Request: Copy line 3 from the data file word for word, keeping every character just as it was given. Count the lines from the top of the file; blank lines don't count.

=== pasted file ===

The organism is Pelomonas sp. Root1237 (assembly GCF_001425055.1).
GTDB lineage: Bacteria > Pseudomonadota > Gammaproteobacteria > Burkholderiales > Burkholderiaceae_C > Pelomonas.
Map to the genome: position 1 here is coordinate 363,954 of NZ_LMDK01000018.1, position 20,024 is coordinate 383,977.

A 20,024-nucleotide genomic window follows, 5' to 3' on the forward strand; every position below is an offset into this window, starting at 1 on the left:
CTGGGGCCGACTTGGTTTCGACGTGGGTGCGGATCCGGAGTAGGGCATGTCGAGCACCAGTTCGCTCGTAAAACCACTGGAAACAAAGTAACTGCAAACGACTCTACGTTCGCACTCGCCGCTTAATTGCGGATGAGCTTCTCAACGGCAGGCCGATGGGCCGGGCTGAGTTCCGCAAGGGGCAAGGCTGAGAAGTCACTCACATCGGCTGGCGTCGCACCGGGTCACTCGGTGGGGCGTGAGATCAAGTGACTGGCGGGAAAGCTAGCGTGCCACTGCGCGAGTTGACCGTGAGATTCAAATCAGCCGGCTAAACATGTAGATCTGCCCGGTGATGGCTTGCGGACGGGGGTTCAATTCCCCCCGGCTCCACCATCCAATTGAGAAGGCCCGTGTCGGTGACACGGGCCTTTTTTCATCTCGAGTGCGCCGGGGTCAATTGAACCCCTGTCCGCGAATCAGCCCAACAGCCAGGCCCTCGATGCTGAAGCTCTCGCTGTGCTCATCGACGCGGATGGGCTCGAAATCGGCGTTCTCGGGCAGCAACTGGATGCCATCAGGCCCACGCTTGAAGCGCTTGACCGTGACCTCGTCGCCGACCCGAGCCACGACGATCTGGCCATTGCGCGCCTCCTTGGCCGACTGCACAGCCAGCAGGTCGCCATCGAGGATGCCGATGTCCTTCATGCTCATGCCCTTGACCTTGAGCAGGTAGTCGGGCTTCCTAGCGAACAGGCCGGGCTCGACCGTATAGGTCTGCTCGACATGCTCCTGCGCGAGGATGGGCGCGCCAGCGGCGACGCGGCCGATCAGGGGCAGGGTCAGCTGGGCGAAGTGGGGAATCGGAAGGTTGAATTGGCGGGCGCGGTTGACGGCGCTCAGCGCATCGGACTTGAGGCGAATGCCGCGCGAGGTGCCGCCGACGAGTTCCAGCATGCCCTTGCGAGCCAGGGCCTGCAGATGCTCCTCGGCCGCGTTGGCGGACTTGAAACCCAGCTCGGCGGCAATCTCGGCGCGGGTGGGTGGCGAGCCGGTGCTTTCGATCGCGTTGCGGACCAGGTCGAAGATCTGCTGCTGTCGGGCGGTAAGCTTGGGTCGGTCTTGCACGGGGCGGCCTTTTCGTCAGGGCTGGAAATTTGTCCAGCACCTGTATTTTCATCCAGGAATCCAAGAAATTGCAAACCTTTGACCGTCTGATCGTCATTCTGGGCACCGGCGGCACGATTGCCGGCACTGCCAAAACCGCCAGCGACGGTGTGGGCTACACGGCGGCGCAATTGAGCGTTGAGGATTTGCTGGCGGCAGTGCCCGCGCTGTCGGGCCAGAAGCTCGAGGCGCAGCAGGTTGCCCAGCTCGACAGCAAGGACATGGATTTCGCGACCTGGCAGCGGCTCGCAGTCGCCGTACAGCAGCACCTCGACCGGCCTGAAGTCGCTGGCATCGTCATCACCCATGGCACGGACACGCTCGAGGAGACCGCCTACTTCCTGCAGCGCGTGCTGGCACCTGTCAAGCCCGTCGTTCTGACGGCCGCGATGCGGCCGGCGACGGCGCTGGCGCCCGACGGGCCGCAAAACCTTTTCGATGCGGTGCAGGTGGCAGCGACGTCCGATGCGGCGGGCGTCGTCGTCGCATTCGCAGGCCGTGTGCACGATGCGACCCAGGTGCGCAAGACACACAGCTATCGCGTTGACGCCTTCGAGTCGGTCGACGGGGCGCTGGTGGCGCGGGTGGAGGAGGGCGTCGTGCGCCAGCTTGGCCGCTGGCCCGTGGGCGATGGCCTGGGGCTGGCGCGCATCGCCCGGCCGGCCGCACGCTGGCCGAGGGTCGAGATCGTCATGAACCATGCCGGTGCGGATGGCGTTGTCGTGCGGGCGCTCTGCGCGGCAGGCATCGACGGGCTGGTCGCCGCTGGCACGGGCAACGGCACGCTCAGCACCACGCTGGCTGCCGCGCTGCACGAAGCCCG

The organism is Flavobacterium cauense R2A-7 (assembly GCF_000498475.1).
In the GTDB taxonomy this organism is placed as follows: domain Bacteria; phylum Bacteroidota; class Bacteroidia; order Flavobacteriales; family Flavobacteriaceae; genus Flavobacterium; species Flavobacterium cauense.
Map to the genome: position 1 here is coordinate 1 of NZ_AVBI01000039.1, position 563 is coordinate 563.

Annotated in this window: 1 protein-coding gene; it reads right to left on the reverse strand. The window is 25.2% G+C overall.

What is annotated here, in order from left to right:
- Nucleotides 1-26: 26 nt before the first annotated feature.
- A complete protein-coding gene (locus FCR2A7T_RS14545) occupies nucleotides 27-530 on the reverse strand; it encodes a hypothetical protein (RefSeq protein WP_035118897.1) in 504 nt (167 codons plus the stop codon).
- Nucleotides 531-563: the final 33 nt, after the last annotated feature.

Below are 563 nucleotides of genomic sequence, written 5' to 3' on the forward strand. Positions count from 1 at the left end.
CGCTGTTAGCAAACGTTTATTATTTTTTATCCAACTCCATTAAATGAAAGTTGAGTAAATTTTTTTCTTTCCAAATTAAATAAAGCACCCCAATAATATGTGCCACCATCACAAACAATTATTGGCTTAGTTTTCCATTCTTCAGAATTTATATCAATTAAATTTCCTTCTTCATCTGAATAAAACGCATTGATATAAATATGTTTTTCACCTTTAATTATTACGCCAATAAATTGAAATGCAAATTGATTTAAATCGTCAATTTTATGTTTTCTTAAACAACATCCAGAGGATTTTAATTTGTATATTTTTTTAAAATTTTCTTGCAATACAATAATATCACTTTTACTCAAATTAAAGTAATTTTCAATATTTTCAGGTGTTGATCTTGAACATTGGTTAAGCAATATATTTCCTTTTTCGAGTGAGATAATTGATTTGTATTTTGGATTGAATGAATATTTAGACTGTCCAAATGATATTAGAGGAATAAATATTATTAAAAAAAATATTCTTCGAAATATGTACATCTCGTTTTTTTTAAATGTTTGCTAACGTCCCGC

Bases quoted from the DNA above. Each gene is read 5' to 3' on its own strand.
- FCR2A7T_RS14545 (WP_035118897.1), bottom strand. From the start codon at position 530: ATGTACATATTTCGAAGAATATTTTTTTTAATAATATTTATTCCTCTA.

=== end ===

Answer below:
Map to the genome: position 1 here is coordinate 363,954 of NZ_LMDK01000018.1, position 20,024 is coordinate 383,977.